“I am not yet so bald that you can see my brains. ” —Longfellow.
(From Ashburton Herald, July VI.)
With a chum of mine, who is exceedingly fond of betting, I took a walk along the line of the Borough fire-prevention and channel-flushing watercourse. We started from that thing-’m-fcob made of concrete at the corner of the Domain, where the contractor has built up such a cairn of boulders, and went right up to Ben Ede’s ground. I have been taught to look upon everything belonging to Ashburton as something very grand, and not having looked over the ground of this water scheme before, I had come to believe that the scheme was something that would make the ears of the world tingle, when the world came to take in its magnitude and its great triumph as an engineering feat. But I was disappointed with it. Why, it is as simple an affair as can be ; and if an engineer of the abilities of your humble Chispa, or of the greater abilities of Councillors St. Hill or Robinson, had sketched out the idea, I should have set the thing down as just a decent sized ditch, and that, really, is all the scheme is I But, about my betting friend. He had been over the.ground before, and he was willing before we started to bet a new hat the water would not reach Jim Bradley’s channels before this time twelvemonths. Of course, I took him. Do you think I’d let any man think I believed it possible for any Ashburton, thing to fail—not I. Standing on the bank of the gully, he pointed out to me where the water would get down to, and then refuse to proceed. He spoke so learnedly on the subject, that I began to think my chance of winning a new tile was small, and I looked down on the still dry gully sorrowfully. “ Now,” said he, “ we’ll just cross over to the other side.” And he tried to cross over, but he did not know the state of affairs in the bottom of that gully, and before you could say “ Jack Robinson” he was up to the knees amongst water. He got muddled up like, you know. The thing came so unexpectedly upon him that he lost his head, and down he went. He wore my greatcoat all the rest of the way, not to let anybody see that he had been convinced against his will that the water will come down that gully.
His Worship the Mayor goes in big licks when he has to look after the main chance. He won’t back out of this tussle with the County Council, and the Longbeach Road Board tell he has beaten them both, or been beaten by them. But he has two hard nuts to crack in John Grigg and W. C. Walker. I have bet a new hat he don’t get this money. And if he goes on pegging away as he is now doing, and gets the thing brought to a head before E. G. Wright and Alfred Saunders come back from Wellington, I’ll win my hat. He’d better wait till E. G. comes. The member for Coleridge knows all about the matter, and the Mayor will have a chance then, but if he allows the Council to fight the battle to a conclusion while the reserve forces are in Wellington, he’ll get sold as sure as he is alive.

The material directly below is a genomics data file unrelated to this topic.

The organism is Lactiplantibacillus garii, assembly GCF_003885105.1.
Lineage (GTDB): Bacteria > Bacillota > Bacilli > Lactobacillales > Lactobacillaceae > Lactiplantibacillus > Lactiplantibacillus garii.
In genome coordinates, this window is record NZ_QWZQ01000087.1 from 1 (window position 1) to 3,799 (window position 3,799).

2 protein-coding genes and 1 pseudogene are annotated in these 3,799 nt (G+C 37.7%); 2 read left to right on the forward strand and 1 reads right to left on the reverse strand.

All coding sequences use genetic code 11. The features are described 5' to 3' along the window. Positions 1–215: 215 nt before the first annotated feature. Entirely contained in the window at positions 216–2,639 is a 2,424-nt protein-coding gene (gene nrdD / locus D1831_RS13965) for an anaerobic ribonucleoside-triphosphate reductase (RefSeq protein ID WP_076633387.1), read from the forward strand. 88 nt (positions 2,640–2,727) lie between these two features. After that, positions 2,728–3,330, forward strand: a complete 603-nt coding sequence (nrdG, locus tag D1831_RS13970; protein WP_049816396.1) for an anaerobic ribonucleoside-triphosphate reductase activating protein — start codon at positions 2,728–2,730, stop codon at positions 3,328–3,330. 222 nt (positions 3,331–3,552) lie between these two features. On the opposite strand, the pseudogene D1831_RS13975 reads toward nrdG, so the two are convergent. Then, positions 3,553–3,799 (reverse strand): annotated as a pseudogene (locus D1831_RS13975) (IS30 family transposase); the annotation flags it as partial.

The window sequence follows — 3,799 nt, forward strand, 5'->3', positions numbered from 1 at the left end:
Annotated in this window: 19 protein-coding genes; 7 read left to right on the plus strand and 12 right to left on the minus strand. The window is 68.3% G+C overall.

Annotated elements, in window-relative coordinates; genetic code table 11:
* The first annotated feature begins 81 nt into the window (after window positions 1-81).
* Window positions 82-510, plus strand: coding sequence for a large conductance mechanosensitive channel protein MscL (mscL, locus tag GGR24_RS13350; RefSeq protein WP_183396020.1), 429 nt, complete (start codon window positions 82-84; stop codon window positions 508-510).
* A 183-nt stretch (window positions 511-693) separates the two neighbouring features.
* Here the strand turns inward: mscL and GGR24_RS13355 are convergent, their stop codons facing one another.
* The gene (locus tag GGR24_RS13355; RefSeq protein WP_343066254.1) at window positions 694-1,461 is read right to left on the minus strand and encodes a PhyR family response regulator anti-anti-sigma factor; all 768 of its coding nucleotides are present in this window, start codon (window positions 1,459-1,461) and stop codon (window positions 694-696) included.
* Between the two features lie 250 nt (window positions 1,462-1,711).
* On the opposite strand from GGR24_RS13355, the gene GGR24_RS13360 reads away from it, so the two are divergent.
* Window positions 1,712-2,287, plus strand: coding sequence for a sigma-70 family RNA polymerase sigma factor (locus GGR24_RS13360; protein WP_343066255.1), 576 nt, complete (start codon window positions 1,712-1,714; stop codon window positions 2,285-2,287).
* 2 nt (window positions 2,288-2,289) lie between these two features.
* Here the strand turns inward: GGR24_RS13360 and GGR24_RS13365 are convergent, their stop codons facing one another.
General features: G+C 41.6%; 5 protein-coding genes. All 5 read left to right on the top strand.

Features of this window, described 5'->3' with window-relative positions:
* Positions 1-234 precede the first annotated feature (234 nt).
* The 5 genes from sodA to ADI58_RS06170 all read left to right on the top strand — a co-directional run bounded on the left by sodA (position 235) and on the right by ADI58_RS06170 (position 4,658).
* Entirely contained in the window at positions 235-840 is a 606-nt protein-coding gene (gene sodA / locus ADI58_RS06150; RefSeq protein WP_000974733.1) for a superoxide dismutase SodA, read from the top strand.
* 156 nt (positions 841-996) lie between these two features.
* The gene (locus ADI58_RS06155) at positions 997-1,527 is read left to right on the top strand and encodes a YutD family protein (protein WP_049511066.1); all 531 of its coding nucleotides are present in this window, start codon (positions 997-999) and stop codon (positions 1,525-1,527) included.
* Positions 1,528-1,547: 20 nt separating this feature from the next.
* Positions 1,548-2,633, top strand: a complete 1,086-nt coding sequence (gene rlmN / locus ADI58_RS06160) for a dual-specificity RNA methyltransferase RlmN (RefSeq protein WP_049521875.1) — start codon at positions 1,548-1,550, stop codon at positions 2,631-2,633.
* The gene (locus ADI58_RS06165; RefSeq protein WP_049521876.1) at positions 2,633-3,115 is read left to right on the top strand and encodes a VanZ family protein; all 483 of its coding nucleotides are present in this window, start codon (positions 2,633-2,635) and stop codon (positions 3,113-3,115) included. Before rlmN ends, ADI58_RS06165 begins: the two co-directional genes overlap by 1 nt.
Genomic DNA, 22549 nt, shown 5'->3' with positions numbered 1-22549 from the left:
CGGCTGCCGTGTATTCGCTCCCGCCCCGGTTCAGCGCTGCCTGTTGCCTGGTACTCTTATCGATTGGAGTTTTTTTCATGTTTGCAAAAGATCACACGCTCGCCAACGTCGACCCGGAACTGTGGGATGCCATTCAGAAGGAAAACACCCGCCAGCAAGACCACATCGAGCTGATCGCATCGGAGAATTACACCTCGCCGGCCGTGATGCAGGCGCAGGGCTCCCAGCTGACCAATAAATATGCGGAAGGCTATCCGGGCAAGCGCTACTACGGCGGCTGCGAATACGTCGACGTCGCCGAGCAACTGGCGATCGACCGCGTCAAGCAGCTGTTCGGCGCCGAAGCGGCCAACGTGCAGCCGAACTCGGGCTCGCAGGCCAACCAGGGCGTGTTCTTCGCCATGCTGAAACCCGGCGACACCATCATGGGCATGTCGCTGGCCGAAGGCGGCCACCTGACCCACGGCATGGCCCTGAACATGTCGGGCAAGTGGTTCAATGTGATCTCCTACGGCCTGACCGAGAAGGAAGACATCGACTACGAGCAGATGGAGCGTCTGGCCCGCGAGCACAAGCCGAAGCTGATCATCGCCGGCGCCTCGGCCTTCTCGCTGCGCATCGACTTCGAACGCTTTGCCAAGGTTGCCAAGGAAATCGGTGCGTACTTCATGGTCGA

The Russo-Turkish war, and the various financial and military operations in connection therewith, occupied your columns for some time, Mr. Editor. I find that the effects of the war have at last reached Ashburton. Mehemet Ali, Esq., generalissimo of the forces, has been tearing around East street to-day with a view of storming the Borough. Gatling guns, 100-ton Armstrongs, Krupp guns and Whitworths form no part of M.A.’s equipment : he appears to rely upon a display of timber from the Holy Land. If his woodware isn’t any better than his trousers I shouldn’t feel inclined to speculate in his furniture. I shouldn’t mind backing a bucking colt I know r to put him off if he rode in those pants before he went ten chains. Still, as a cheap exhibit, Mr. Ali has been an attraction to-day, and if he can shew me a better sample of Jerusalem timber than some of our native totara, I am willing to give the Holy Land best, and then Mr, Ali provides us, supposing the needful is forthcoming, with chibouk pipes and cigar cases. Now you know, Noah and Rehoboam and the rest of the ancient Scriptural swells didn’t use matches or guaranteed Havanahs, so I think that I will go on Wednesday night to investigate this peculiar developement of Turkish bonds.
The Fire Brigade don’t hide their light under a bushel. The Secretary seems fond of staining paper, and an individual styling himself “ a member of the Fire Brigade ” called attention to the funds of the Brigade, also making reflections on the support given by the public. Now, allowing that the Brigade is a most meritorious body, and that they have done all sorts of good service, and that the Secretary is a particularly painstaking and energetic officer, I can’t see but they have been fairly treated by the Borough Council, and the howl made by one or two growlers does not by any means represent the feelings of the Brigade. I enquired into the subject, and I find that on the whole this useful body is quite satisfied with the Borough; but one of the members, say Chispa, is not content with having tunics provided, but also wants trousers, boots, washing, and beer provided by the Council. This is, I think, beyond the requisitions necessary to be levied oh the Council or the insurance companies. Chispa.
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CHISPA’S LETTER., Ashburton Guardian, Volume 1, Issue 128, 20 July 1880
CHISPA’S LETTER. Ashburton Guardian, Volume 1, Issue 128, 20 July 1880
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